I’ve never considered drawing to be part of my practice, but more recently I’ve come to realise that I do like drawing. It is a tool I use more often than I think – especially when communicating a technique to students or making sense of something I’m making, and even when I’m tutoring maths. In fact the marks I make be they lines, sketches, mathematical symbols or algebraic notation- they could all be categorised as drawing.

So having woven a 10×10 7,3 closed cube, and being left with some unanswered questions, I decided I should draw the cube as a way of ‘making sense’ of what was going on. I should explain what I mean by a 10×10 7,3 closed cube. To create the skew you must first start with a square, in this case it has dimensions 10×10. The skew in the base of the cube is formed by locating a point on each side of the square. For my first woven skew cube the points were such that four right angled triangles were positioned using the vertices of the 10×10 square being the right angle, each triangle with perpendicular side lengths of 7 and 3.The skew continues and is replicated on each face. The cube is closed with all six faces covered by woven strands.

My initial diagram shows how a skew cube net relates to that of a standard cube with sides 10x10x10. I really like the way the nets spiral around the centre of the base.

Following diagrams (see the Gallery below) were derived from the 7,3 cube/net and how it could be interpreted. I must admit feeling stumped as to what was happening to the strands in the weaving, in terms of why or how there were some that conflicted. I also very quickly came to realise that colouring individual squares on a diagram detaches from the process of weaving. The woven strands are dynamic, with movement and direction. The coloured squares are static and no longer relate to the strand, their sense of being part of something greater is lost. They are just squares…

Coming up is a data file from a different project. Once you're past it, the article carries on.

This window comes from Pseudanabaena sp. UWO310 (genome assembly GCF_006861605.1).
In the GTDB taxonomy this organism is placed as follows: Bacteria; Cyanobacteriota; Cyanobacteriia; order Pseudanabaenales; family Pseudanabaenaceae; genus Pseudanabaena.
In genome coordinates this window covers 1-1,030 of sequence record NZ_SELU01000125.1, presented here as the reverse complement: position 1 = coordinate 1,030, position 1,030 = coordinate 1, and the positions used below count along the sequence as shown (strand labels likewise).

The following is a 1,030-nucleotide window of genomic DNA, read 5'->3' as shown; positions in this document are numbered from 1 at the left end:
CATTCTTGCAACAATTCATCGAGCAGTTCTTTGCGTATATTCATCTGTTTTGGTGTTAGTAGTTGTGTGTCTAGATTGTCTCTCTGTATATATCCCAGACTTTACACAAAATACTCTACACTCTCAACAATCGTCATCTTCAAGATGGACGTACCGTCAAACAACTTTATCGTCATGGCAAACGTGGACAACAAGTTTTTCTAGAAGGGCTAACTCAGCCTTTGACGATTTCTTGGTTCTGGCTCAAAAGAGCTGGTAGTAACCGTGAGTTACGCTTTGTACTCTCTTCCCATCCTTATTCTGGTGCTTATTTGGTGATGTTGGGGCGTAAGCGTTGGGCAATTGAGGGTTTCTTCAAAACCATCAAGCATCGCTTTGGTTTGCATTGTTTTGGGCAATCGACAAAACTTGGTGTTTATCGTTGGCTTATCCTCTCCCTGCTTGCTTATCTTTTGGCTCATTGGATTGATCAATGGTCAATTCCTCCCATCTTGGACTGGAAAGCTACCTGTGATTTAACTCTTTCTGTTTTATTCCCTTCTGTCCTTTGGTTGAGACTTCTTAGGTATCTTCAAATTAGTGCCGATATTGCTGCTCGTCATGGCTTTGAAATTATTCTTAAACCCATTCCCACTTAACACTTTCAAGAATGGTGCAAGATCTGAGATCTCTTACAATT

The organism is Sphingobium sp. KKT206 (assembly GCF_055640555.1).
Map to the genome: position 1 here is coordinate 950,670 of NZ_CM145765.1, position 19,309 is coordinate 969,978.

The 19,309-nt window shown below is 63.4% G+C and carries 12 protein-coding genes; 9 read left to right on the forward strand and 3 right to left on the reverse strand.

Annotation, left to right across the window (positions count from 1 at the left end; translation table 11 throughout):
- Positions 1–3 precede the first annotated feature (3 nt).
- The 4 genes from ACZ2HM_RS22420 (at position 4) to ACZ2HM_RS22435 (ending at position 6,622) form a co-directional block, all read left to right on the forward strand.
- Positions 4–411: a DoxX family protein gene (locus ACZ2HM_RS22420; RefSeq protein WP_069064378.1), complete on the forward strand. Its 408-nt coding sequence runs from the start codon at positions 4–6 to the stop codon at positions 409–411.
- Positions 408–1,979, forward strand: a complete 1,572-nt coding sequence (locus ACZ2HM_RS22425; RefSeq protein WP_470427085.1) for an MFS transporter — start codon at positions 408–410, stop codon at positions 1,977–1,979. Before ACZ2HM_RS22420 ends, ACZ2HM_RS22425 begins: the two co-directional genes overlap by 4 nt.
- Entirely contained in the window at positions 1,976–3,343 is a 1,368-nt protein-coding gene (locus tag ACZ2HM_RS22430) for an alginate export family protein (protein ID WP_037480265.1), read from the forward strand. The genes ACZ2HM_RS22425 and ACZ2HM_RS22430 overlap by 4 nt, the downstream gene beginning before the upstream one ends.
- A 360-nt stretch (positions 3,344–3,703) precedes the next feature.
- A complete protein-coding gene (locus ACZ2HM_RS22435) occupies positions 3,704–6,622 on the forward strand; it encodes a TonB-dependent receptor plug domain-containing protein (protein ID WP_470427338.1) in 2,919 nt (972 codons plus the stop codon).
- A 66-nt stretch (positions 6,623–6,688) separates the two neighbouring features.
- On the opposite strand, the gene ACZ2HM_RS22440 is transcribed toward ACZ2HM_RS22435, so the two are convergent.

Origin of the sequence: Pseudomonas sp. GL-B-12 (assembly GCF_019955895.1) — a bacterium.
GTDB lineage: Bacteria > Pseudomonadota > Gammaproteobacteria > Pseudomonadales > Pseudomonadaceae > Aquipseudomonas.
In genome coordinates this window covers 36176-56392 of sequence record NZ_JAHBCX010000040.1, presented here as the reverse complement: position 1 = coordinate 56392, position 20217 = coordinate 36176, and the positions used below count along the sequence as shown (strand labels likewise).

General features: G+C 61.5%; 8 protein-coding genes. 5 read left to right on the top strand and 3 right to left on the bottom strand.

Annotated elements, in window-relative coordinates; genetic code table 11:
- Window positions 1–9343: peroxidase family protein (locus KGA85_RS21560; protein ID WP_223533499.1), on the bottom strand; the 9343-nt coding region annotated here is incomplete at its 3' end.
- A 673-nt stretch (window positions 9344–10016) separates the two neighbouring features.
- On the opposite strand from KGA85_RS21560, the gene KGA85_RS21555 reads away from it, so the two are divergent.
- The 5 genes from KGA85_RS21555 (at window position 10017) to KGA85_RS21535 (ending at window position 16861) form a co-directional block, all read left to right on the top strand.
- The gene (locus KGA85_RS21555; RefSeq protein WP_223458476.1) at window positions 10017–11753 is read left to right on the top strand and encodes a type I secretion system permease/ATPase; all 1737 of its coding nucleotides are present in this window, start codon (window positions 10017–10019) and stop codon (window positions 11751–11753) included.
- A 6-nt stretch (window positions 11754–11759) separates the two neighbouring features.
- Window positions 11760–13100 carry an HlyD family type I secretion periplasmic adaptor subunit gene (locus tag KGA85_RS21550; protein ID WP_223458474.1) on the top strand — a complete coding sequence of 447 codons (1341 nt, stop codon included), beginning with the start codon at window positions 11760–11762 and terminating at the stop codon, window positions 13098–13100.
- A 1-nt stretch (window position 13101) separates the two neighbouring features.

All that being said, the process of recording by drawing or ‘diagramming’ was worthwhile. It made me look more closely at the cube, turning it over and around in both hands (it being quite large). The turns taken by the strands were sometimes unexpected, longer than I thought and on occasions the transition from 3D to 2D confusing.

I became really interested in the top face. In the process of weaving the cube and identifying that it had some conflicting strands, I had to set some rules. Non conflicting strands could be over woven as this would not affect the pattern. My rule dictated that conflicting strands met with one strand on the hypotenuse of the triangle and the other running across the top face to meet it.

The top face has rotation symmetry of order two, if you take the two colours into account. Without the colours, if you just look at the lines created by the edges of the strands it has rotational symmetry of order four. The patterns on the triangles were really unexpected, with a reassuring echo of the base shown as a small chequerboard.

The process started to show up some interesting happenings. The two conflicting strands running across the face of the top seemed to originate from the diagonally opposite vertices, one each from two faces, but this needed further investigation.